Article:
Sales in the first half of June in Sylvan were off to a terrific start compared to the same period in May, and almost kept pace with the same period in 2015. The number of active listings is slightly lower than last year at this time, and also down when compared to last month, a sign that the market is moving in the right direction.
We consider the overall central Alberta market to be stable considering the economic situation in Alberta. That stable market can probably be at least partly attributed to the fact that people are staying here rather than leaving, as indicated in the ATB article below. Apparently the job situation in other parts of Canada isn’t good enough to lure them away and they feel there is a future here.
Crude oil prices have fallen below the magical $50 US mark, which may be having some effect on consumer confidence. We expect them to fluctuate up and down but most economists are predicting a gradual rise over the next few months and improvement in the Alberta economy starting this summer and fall.
Out-migration from Alberta Holding Steady, Todd Hirsch, ATB Economics – During a typical recession in Alberta, it’s common for people to move to other provinces for work. That trend makes what’s happening in the current downturn a bit surprising: so far the number of people leaving Alberta is relatively low.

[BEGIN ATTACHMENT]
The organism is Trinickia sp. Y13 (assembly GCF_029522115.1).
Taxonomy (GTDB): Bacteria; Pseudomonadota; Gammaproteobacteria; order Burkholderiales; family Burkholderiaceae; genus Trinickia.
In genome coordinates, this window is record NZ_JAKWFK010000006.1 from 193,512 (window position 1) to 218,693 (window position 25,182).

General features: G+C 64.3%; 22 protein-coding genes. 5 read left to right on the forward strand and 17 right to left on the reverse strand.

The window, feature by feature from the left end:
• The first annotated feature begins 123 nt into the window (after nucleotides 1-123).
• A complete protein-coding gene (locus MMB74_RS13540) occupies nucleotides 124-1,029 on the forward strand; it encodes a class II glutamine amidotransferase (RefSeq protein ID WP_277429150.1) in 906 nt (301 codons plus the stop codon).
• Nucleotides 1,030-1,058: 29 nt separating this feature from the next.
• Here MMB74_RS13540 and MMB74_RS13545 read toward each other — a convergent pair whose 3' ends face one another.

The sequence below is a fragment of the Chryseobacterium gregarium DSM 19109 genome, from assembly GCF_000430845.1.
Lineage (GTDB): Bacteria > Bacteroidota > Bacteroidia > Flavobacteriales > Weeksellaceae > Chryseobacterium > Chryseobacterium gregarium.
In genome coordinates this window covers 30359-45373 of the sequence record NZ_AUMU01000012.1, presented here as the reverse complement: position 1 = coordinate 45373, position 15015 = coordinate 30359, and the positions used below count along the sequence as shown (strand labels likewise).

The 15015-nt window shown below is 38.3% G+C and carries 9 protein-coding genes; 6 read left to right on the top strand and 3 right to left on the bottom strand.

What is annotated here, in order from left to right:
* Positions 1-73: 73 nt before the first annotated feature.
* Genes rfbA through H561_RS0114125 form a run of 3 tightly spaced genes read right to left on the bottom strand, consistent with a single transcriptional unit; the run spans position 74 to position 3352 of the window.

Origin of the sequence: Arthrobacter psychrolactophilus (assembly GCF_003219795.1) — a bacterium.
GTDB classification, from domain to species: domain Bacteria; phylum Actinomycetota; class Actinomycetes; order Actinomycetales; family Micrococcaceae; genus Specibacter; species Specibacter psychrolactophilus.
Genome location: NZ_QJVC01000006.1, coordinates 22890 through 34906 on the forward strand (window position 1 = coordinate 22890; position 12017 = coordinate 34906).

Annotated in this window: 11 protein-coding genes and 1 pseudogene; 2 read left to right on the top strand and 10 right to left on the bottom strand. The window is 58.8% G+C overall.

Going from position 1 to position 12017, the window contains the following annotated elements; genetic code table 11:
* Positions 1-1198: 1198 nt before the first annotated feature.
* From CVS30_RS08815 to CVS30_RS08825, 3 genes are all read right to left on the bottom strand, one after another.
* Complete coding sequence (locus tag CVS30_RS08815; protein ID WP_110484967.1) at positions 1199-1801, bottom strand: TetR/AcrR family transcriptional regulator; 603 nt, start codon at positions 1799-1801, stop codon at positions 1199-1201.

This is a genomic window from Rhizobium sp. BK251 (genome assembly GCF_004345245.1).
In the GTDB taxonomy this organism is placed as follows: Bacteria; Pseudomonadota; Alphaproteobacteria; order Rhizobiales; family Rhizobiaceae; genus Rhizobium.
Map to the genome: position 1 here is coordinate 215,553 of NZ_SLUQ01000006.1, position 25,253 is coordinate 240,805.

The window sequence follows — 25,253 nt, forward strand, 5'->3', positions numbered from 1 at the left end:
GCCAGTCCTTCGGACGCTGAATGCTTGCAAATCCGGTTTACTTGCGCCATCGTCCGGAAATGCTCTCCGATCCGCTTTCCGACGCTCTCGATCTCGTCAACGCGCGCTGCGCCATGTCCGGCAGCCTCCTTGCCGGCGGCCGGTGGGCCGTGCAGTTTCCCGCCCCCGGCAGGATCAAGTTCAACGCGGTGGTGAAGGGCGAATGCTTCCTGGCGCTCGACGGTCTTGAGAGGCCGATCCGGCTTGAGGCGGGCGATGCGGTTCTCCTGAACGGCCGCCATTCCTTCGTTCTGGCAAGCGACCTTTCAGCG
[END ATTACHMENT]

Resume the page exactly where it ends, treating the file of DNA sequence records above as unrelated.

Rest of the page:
The graph below shows the last 50 years of out-migration to other provinces, as a percentage of the population. The thin green line shows quarterly outflows that are subject to significant seasonality—people tend to leave mostly in the third and fourth quarters of the year. The heavy green line shows outflow averaged over four quarters, giving a better perspective of the general population movement.
The outflow was quite high during some of the 1960s and 1970s—more than one percent of the province packed up and left. The outflow gradually ebbed lower over the decades, with only a slight bump higher during the nasty recession of the 1980s.
The percentage of Albertans leaving has been remarkably stable since the mid-1990s at around 0.4 per cent per quarter. There was a slight jump in the 2008 recession to around 0.5 per cent. Despite the severity of the current 2015-16 downturn, out-migration from Alberta has risen only slightly above 0.4 per cent—mostly due to the fact that the job market in other parts of the country is not significantly better than it is in Alberta.